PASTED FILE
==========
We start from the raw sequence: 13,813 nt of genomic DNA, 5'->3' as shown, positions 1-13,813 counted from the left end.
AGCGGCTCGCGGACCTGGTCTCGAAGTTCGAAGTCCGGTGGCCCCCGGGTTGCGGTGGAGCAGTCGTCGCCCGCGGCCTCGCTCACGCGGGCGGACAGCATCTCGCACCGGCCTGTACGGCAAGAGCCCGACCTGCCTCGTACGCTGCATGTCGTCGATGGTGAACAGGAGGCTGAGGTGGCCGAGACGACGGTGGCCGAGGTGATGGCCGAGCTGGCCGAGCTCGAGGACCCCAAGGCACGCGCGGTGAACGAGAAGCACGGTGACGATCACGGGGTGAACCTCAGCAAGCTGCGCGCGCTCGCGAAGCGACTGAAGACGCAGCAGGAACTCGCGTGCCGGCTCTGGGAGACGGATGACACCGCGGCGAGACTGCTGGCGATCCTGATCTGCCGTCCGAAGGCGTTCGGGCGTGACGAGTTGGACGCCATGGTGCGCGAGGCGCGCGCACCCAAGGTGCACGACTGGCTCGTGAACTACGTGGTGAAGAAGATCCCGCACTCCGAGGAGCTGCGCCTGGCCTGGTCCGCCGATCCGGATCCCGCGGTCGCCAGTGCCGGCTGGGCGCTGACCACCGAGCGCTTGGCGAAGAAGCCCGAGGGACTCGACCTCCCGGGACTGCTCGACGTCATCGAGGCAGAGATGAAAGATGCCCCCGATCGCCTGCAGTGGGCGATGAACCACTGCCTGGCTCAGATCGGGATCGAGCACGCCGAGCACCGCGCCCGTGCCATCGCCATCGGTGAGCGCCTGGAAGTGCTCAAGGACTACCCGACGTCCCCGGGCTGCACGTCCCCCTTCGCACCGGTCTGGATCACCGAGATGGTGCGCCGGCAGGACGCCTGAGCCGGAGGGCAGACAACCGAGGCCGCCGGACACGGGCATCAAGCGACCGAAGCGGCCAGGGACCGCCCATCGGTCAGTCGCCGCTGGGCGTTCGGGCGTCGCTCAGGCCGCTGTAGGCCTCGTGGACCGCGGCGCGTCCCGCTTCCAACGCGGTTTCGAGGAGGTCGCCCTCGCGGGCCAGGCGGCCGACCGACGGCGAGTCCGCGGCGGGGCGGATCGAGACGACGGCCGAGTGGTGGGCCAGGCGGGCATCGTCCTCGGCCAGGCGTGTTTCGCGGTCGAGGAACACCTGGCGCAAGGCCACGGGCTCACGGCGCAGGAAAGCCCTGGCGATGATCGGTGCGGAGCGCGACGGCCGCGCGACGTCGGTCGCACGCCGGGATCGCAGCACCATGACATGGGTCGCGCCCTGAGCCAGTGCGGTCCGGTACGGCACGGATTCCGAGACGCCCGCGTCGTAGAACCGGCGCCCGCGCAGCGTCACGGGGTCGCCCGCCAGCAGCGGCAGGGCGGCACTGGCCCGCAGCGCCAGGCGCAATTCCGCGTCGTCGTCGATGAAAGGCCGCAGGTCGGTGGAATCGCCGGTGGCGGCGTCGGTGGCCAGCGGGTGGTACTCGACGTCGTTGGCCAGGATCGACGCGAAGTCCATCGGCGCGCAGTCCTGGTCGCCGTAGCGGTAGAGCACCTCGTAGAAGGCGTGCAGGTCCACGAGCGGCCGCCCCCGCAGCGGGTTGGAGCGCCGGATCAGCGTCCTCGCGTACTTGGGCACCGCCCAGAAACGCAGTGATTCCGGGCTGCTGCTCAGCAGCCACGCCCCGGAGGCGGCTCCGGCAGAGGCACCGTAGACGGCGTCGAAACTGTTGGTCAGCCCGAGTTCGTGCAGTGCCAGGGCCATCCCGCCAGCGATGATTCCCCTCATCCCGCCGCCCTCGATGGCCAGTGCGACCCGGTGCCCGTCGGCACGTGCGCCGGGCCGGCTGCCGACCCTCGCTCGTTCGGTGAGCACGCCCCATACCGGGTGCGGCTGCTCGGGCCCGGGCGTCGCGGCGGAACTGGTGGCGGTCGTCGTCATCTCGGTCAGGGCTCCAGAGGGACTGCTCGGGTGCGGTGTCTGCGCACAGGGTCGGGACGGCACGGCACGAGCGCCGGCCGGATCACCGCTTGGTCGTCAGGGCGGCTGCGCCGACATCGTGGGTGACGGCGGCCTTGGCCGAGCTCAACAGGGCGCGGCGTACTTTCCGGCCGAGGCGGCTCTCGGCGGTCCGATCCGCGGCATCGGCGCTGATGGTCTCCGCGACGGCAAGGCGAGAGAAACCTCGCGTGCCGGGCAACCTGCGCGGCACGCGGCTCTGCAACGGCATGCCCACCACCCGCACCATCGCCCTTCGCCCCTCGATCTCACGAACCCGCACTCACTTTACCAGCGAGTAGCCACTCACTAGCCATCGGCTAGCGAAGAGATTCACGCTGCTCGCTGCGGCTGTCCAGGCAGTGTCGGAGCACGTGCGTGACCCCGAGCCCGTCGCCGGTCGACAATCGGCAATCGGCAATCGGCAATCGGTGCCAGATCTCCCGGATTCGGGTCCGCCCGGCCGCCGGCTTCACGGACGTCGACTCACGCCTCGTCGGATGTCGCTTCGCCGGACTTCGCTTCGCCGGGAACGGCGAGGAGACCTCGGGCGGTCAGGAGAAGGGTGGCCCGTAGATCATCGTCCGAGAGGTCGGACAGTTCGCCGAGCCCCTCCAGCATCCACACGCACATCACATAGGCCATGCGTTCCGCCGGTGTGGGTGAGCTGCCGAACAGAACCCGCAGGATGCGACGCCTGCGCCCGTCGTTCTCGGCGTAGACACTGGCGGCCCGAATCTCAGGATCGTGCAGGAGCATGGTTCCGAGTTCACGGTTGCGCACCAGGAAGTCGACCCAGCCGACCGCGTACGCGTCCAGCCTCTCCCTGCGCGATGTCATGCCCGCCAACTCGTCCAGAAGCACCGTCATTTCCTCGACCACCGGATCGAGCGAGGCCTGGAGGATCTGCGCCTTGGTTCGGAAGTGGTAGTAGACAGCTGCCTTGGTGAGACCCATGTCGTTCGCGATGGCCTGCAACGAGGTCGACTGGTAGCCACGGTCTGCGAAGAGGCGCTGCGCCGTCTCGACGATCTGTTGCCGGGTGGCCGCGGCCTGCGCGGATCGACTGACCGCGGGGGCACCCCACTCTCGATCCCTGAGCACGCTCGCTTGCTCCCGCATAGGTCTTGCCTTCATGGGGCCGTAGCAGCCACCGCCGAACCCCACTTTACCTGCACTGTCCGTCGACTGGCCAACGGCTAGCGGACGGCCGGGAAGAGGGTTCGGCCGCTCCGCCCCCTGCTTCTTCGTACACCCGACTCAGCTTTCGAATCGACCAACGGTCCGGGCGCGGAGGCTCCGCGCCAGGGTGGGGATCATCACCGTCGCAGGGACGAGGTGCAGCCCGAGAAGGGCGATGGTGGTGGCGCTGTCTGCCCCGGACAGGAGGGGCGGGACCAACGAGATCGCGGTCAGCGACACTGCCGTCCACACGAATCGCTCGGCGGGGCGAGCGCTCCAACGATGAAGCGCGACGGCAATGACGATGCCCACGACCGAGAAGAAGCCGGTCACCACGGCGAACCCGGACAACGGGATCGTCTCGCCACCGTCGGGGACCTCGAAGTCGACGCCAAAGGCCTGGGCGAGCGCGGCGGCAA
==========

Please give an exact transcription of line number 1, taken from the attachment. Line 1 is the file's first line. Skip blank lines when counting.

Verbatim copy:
We start from the raw sequence: 13,813 nt of genomic DNA, 5'->3' as shown, positions 1-13,813 counted from the left end.